Islam can be a suffocating prison, a collection of outdated ideas and practices that underwrites the oppression of elites over common people, the old over the young, and men over women. Left unexamined for centuries, Islam in this instance equates to calcified communal habits. One feels that Islam is ripe for wholesale dismantling, to be replaced by either a better reconstructed version or an altogether different sociointellectual system. In this understanding, the progressive improvement of human ideas over time has made Islam obsolete and temporally regressive. Those who remain invested in it, such as religious scholars, are in danger of being left behind by the rest of the world. Muslims who insist on living by old Islamic patterns are then frozen in time, relics of the past with disorienting presents and dismal futures.
The view of Islam I have just described represents an opinion that features extensively in thought generated during the approximate period 1850–1950. This understanding was endemic to European colonial discourses, where it was useful to justify sociopolitical domination of Muslim-majority societies. Relatedly, and more significantly, this view was adopted extensively by people who identified as Muslims or came from Muslim backgrounds. Sometimes collectively called “modernists,” those who adopted the view were compelled by a sense of competition with Europeans, next to whom Muslims lagged in economic and political terms. In societies and polities big and small, we find influential speakers and authors asking Muslims to pay urgent attention to Islam’s backwardness.
In the sociopolitical arena, the greatest consequence of European imperialism was the imagining of new nations, many of which would eventually become the basis for new states upon colonialism’s end. In political formations where Islamic identification mattered, new histories that were posited as nations’ pasts accommodated Islam in a variety of ways. Sometimes, Islam was deemed essential to the nation, resulting eventually in “Islamic” republics, kingdoms, emirates, and so on, all claiming a privileged religious position. In other cases, Islam was acknowledged as a part of social but not political identity, which often required placing limitations on institutions and classes seen to represent Islam. Across the board, the nation and Islam as collections of ideas modulated to each other, imagined as long-standing aspects of individual and communal identity regenerated in response to the age of modern nation-states.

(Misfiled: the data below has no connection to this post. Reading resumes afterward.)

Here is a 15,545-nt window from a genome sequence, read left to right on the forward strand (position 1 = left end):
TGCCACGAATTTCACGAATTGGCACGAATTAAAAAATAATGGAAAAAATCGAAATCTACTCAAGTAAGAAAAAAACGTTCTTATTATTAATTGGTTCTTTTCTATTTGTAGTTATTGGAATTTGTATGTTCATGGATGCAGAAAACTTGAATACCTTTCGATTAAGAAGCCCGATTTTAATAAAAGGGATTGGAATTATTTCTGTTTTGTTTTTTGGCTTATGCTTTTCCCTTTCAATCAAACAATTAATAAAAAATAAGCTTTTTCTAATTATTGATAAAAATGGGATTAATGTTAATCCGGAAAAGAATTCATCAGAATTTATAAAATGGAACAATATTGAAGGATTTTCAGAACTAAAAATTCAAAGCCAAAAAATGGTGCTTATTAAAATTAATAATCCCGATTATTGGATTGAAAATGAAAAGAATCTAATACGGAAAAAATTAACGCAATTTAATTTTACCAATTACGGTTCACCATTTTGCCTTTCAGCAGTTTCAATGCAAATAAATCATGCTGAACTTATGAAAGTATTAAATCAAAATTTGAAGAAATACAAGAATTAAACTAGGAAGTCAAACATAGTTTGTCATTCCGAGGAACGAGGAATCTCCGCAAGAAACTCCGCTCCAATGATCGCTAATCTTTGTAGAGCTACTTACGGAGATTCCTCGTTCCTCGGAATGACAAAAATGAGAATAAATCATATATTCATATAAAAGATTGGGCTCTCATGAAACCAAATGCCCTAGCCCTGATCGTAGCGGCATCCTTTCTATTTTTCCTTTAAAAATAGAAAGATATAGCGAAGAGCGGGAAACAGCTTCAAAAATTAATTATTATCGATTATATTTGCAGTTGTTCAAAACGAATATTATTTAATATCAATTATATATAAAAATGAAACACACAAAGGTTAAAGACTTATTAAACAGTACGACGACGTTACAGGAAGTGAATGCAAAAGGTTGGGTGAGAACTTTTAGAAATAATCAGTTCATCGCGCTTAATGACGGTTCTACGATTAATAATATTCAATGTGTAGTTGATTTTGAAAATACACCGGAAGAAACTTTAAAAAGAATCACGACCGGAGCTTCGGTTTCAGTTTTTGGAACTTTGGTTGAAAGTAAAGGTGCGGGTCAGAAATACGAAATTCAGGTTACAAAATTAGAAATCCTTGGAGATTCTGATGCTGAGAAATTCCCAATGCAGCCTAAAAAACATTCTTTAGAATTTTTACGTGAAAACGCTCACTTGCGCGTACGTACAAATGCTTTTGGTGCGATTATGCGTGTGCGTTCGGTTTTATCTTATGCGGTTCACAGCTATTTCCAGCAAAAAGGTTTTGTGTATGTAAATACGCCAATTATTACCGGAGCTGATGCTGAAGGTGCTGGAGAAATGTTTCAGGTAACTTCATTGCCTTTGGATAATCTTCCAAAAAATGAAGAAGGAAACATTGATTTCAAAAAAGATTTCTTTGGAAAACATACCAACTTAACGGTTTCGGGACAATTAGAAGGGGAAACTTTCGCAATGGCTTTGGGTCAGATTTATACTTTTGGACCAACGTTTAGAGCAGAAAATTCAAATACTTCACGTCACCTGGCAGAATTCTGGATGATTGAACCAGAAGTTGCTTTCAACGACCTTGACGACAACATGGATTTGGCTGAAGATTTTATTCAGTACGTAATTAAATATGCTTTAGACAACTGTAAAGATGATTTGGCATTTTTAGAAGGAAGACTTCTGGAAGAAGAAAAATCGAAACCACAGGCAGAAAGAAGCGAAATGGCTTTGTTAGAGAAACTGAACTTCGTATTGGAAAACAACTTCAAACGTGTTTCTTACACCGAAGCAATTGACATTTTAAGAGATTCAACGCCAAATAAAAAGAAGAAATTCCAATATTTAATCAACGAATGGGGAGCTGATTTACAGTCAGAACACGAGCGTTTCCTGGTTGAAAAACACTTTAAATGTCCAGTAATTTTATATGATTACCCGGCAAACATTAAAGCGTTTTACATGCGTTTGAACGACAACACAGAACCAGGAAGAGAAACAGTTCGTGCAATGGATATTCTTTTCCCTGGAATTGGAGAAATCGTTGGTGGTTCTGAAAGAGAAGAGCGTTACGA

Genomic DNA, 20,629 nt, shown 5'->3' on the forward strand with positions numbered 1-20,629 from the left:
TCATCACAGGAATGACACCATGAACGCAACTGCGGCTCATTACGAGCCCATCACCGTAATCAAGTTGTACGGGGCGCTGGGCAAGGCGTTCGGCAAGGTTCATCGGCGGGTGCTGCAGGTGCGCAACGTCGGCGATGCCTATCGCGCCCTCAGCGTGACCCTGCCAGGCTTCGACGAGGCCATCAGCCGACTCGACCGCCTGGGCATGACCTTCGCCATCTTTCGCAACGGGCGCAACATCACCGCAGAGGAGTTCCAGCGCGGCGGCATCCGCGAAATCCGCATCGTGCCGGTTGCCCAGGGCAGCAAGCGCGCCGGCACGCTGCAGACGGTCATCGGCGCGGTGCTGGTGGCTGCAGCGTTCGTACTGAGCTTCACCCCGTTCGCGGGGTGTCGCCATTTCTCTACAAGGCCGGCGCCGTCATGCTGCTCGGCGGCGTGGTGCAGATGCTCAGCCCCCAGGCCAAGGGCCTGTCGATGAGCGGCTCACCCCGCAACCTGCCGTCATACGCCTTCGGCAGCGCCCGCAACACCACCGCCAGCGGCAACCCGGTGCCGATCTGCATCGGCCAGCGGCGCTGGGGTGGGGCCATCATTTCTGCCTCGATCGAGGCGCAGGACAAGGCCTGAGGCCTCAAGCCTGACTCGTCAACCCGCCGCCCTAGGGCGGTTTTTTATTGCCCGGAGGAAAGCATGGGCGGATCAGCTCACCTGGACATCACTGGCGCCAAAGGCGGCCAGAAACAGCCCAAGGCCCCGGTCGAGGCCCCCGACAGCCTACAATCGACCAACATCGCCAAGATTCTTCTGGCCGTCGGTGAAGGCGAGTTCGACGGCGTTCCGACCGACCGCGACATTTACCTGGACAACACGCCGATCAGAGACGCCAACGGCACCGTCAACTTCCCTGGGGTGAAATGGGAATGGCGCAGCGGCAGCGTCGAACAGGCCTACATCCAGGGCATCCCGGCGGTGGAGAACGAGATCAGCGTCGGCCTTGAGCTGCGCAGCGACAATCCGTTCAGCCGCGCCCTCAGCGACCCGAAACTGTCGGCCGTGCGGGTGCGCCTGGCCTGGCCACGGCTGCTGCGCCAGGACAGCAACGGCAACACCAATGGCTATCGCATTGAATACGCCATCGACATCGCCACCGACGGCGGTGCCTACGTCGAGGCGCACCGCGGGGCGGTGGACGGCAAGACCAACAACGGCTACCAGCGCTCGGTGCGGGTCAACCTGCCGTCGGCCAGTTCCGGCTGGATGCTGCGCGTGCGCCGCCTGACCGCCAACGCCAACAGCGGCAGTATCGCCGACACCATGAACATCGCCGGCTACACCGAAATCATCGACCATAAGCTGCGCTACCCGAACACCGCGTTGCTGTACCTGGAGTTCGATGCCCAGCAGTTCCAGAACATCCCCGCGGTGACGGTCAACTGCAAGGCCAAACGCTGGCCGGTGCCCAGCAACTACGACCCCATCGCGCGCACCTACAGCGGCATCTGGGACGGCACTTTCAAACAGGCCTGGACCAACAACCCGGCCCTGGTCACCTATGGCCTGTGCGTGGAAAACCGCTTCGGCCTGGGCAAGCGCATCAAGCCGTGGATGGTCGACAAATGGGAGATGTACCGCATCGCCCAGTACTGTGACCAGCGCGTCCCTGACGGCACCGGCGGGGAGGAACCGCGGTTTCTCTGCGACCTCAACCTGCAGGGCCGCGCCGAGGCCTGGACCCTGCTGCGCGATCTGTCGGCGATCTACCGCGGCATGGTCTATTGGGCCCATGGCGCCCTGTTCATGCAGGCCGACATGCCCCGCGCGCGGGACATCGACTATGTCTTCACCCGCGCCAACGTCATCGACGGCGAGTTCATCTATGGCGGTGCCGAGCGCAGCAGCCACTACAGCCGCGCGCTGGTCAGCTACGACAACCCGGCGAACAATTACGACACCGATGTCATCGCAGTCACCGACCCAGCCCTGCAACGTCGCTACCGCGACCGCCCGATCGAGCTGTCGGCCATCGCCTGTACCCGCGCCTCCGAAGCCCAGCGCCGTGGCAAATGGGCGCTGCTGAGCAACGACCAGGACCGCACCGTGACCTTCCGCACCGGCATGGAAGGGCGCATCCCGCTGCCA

In this section, I discuss an autobiography penned in Indonesia in 1950, a year after the country’s formal independence from the Netherlands. Indonesia is an especially interesting case for considering nationhood because it is host to one of the largest Muslim populations in the world. Moreover, it encompasses vast linguistic and ethnic diversity, a territory spread over more than seventeen thousand islands, and a history that includes a mixture of British, Dutch, and Japanese colonial regimes during the period 1800–1949. Muhamad Radjab (1913–1970), the author, wrote as an adult while recalling his life from birth to teenage years in West Sumatra as a part of the Minangkabau peoples. The work ends as he leaves the village to become a part of the emerging Indonesian nation.
Radjab’s passage from a Minangkabau boy to Indonesian adult shadows the evolution of populations identified by their ethnonyms becoming citizens of a modern nation-state. The work’s narrative is focused on the homosocial village sphere consisting of boys and men, which is especially interesting because the Minangkabau are a matrilineal society in which lineage and property passes between generations via links between women rather than men. In part due to the matrilineal social structure, the Minangkabau are especially known for producing male Islamic scholars in Southeast Asia.
In Radjab’s self-description, he was expected to take up the role of an Islamic scholar in the community. His disinclination toward this occupation fed into his view of Islam as an imprisoning condition, which he eventually overcame by leaving Sumatra. His later profession as a journalist, who wrote in Indonesian, the national language, was in many ways the radical opposite of being a Muslim ritual expert like his father. It made him a mouthpiece in the language that unified the nation looking to the future.